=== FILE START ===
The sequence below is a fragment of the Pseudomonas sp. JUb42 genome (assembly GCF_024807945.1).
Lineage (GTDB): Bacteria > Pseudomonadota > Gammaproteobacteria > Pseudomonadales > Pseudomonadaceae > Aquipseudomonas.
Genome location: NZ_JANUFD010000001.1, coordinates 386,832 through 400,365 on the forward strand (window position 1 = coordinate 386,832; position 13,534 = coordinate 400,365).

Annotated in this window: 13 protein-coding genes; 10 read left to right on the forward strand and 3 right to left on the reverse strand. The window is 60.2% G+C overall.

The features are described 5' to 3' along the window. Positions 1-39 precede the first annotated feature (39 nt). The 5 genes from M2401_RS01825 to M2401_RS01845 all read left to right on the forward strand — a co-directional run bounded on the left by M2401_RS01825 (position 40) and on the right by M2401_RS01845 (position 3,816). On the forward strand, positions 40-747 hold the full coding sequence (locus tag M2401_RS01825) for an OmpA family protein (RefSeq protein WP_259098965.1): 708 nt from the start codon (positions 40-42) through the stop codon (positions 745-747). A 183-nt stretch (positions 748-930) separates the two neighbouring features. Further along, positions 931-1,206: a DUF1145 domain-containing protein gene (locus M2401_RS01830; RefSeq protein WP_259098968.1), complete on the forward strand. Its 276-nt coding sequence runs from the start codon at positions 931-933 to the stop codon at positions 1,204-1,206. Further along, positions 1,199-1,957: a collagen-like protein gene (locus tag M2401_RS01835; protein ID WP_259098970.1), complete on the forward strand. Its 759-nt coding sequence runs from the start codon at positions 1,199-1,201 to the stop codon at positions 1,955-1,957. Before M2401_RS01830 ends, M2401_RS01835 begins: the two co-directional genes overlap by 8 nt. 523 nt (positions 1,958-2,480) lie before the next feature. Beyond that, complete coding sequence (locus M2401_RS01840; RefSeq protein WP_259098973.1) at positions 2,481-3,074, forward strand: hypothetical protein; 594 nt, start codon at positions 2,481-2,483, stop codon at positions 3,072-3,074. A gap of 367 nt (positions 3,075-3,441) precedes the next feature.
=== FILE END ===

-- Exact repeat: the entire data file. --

The sequence below is a fragment of the Pseudomonas sp. JUb42 genome (assembly GCF_024807945.1).
Lineage (GTDB): Bacteria > Pseudomonadota > Gammaproteobacteria > Pseudomonadales > Pseudomonadaceae > Aquipseudomonas.
Genome location: NZ_JANUFD010000001.1, coordinates 386,832 through 400,365 on the forward strand (window position 1 = coordinate 386,832; position 13,534 = coordinate 400,365).

Annotated in this window: 13 protein-coding genes; 10 read left to right on the forward strand and 3 right to left on the reverse strand. The window is 60.2% G+C overall.

The features are described 5' to 3' along the window. Positions 1-39 precede the first annotated feature (39 nt). The 5 genes from M2401_RS01825 to M2401_RS01845 all read left to right on the forward strand — a co-directional run bounded on the left by M2401_RS01825 (position 40) and on the right by M2401_RS01845 (position 3,816). On the forward strand, positions 40-747 hold the full coding sequence (locus tag M2401_RS01825) for an OmpA family protein (RefSeq protein WP_259098965.1): 708 nt from the start codon (positions 40-42) through the stop codon (positions 745-747). A 183-nt stretch (positions 748-930) separates the two neighbouring features. Further along, positions 931-1,206: a DUF1145 domain-containing protein gene (locus M2401_RS01830; RefSeq protein WP_259098968.1), complete on the forward strand. Its 276-nt coding sequence runs from the start codon at positions 931-933 to the stop codon at positions 1,204-1,206. Further along, positions 1,199-1,957: a collagen-like protein gene (locus tag M2401_RS01835; protein ID WP_259098970.1), complete on the forward strand. Its 759-nt coding sequence runs from the start codon at positions 1,199-1,201 to the stop codon at positions 1,955-1,957. Before M2401_RS01830 ends, M2401_RS01835 begins: the two co-directional genes overlap by 8 nt. 523 nt (positions 1,958-2,480) lie before the next feature. Beyond that, complete coding sequence (locus M2401_RS01840; RefSeq protein WP_259098973.1) at positions 2,481-3,074, forward strand: hypothetical protein; 594 nt, start codon at positions 2,481-2,483, stop codon at positions 3,072-3,074. A gap of 367 nt (positions 3,075-3,441) precedes the next feature.